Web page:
The Middle-Eastern culture of Jesus was a rough-and-tumble world. Modern-day “negative campaigning” and sharp political debates are tame in contrast.
Challenge and Riposte
In today’s story, the conflict is between a Sadducee and Jesus. It is one of a cluster of arguments in this section of Luke. Since Jesus gives a basically Pharisaic answer to the Sadducee challenge, the story reflects typical Sadducee and Pharisee conflict.
The Sadducees did not believe in the resurrection because they believed only what was revealed in the written Torah. They totally rejected the oral Torah, or traditions held by the Pharisees. Since Sadducees claim that there is no reference to resurrection in the written Torah, they didn’t believe in it.
The hypothetical question about the woman with seven successive husbands is rooted in the Law of Moses, Dt 25:5-10. This Law seeks to guarantee family continuity. All kinds of disastrous consequences result if a man dies with no heir or his wife is widowed without a son.
Since the ideal marriage partner is a first cousin, the brothers of the deceased man are the ideal new partners (= first cousins) for the widow. The entire pattern of thinking is family centered and this-worldly.
Those who believe in the resurrection must explain how the woman in this hypothetical case will manage seven husbands simultaneously in the age to come, a silly situation on its face.
The challenge to Jesus is clear: do you believe in the written Torah, or do you side with the Pharisees, accept their belief in the resurrection based on oral traditions and interpretations, and subject Moses to ridicule?
Remember that Jesus routinely replies to opponents with an insult (e.g., “hypocrites!” or “can’t you read?”). Insult follows insult in what follows.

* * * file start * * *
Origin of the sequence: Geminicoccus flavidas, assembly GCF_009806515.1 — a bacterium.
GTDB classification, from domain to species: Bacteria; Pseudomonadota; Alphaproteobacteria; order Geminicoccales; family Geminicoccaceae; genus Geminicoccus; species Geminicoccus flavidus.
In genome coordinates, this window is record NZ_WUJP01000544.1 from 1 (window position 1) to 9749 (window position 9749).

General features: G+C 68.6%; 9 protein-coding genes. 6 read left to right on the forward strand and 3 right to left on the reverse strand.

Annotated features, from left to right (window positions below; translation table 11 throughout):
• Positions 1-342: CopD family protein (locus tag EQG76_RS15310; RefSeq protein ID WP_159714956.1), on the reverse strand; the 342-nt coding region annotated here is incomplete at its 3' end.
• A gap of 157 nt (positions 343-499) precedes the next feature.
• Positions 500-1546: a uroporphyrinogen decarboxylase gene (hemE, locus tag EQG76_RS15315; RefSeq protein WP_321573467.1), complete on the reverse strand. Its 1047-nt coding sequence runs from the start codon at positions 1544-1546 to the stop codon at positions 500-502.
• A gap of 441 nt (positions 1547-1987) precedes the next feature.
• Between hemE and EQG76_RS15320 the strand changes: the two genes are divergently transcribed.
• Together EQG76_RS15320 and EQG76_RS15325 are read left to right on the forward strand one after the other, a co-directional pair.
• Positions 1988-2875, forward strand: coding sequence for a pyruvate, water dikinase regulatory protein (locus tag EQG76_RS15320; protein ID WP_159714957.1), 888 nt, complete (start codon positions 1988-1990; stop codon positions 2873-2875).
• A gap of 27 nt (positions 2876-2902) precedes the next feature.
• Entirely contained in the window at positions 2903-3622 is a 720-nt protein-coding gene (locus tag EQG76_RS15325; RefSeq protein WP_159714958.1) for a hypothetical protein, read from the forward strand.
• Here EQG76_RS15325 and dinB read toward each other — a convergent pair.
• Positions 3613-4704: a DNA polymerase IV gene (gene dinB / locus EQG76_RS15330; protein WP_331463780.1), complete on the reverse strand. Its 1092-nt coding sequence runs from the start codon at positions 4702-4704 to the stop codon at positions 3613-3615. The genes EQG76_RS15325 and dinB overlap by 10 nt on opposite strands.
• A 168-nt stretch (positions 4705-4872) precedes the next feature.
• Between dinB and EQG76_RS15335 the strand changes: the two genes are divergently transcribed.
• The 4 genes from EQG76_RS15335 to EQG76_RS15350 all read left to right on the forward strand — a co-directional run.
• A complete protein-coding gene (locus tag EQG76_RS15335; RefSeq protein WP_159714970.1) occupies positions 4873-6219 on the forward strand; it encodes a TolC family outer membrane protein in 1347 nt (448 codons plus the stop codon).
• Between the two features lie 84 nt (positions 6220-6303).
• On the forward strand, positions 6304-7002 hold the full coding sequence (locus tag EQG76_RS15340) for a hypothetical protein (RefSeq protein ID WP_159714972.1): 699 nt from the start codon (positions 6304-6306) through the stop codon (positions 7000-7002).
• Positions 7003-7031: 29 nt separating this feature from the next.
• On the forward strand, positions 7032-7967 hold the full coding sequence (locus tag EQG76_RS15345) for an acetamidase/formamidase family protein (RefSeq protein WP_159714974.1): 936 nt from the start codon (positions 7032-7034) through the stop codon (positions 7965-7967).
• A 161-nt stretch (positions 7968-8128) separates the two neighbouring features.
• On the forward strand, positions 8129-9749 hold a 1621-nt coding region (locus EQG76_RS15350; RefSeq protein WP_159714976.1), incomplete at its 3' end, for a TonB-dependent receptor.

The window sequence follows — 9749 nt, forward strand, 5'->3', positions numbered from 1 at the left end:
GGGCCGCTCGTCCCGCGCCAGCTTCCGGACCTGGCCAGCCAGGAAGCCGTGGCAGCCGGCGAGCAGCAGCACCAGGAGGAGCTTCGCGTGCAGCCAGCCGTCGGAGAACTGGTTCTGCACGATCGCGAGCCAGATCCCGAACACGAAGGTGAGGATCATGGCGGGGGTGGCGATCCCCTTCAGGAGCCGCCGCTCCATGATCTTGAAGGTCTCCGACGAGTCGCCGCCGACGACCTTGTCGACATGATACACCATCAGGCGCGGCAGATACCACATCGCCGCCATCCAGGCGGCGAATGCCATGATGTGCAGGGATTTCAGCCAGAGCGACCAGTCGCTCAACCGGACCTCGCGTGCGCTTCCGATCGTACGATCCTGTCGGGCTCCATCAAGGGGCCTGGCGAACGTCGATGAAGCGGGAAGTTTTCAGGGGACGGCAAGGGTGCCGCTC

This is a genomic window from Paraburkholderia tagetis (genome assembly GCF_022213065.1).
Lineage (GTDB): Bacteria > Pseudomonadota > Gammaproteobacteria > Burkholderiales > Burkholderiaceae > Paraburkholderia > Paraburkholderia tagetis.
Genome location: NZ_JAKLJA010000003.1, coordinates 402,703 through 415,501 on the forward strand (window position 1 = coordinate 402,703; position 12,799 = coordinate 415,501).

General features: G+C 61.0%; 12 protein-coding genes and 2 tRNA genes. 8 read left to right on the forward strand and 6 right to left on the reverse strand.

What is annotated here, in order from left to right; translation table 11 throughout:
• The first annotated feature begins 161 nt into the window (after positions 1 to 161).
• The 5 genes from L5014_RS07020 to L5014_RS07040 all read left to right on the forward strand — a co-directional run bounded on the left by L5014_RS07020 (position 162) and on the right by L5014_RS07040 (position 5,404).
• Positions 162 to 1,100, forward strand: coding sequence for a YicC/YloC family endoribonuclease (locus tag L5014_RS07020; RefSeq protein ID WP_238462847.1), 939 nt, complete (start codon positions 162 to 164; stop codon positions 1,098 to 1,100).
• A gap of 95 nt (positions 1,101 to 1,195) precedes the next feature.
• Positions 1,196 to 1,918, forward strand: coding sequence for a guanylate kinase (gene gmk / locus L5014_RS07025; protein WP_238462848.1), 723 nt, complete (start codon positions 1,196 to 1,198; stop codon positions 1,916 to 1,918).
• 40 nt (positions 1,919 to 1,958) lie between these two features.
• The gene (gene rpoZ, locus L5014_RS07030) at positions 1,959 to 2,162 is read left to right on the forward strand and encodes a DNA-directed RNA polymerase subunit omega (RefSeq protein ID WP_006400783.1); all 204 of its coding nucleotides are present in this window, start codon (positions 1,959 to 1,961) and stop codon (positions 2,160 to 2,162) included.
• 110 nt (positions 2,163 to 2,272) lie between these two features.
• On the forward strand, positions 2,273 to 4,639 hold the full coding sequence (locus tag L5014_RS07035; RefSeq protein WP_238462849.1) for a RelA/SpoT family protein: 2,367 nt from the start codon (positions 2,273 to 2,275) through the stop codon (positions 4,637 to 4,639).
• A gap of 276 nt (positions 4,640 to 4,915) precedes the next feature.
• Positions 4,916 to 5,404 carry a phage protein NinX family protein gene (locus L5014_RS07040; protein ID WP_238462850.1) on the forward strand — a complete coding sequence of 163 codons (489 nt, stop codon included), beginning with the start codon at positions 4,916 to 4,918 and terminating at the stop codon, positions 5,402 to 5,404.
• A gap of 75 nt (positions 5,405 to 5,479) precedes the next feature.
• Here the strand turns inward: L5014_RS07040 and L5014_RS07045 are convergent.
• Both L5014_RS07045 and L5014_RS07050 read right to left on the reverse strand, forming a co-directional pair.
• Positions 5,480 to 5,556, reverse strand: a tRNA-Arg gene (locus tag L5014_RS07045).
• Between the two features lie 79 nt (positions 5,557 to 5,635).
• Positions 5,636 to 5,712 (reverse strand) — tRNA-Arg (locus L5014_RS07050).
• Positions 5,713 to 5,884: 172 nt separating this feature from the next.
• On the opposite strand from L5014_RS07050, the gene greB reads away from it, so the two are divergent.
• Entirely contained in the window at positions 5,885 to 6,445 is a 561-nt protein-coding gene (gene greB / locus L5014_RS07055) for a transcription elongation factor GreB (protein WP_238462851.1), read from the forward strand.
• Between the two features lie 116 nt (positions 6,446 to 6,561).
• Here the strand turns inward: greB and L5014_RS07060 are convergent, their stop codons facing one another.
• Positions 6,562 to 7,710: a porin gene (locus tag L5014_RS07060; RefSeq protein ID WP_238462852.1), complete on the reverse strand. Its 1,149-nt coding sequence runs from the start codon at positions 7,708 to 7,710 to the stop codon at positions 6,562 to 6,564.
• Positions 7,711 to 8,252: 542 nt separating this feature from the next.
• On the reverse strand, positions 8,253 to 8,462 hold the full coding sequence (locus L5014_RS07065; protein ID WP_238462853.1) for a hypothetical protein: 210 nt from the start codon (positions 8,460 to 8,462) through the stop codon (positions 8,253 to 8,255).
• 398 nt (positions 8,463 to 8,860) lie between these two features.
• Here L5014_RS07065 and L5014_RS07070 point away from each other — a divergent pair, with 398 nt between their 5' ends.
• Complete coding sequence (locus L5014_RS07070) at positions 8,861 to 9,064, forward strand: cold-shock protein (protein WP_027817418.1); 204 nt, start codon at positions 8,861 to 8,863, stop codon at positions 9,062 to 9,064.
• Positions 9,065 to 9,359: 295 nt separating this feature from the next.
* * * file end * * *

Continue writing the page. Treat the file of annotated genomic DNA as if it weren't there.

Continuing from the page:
First, Jesus explains the facts of life and reproduction to mature, grown men (Lk 20: 34-35). Immortal beings don’t need to reproduce; only humans do that to ensure the continuity of the race.
The next insult is double-barreled. He tells the Sadducees that those whom God considers worthy of the age to come and worthy of resurrection are immortal, like angels. The Sadducees did not believe in angels, or spirits either (Acts 23:8)!
The shot from the second barrel is that Jesus identifies these immortals as “children [literally, sons] of God,” a favorite Old Testament name for angels (Gen 6:2; Job 1:6), since they share in the resurrection, a life-giving act of God.
Finally, the crowning insult. Jesus quotes the Torah against its champions, who are so committed to its literal interpretation.
He argues that Moses himself proves the resurrection when he describes the Lord as “God of Abraham, Isaac, and Jacob” (Lk 20:38).These patriarchs were long deceased by Moses’ time.
Since only the living can have a God, and God claims to be God of the patriarchs, God somehow sustains the patriarchs in life in the “age to come.”
Luke concludes Jesus’ argument with an allusion to 4 Maccabees 7:19 (dated between AD 18 and 55). Luke’s phrase “for to God all of them are alive” reflects the belief of the pious recorded in Maccabees “that to God they do not die, as our patriarchs Abraham, Isaac, and Jacob died not, but live to God.”
We don’t know how the Sadducees responded, but some of the scribes (who are very likely Pharisees) publicly honor Jesus for winning yet another round against formidable opponents. “Teacher, you have put it well!”
Jesus won all arguments in his life and ministry and built an honorable reputation. But his success at insult also contributed to his death.
Americans tempted to exchange their culture’s preference for civility for Jesus’ Mediterranean hostility and offensiveness should consider all the potentially lethal consequences.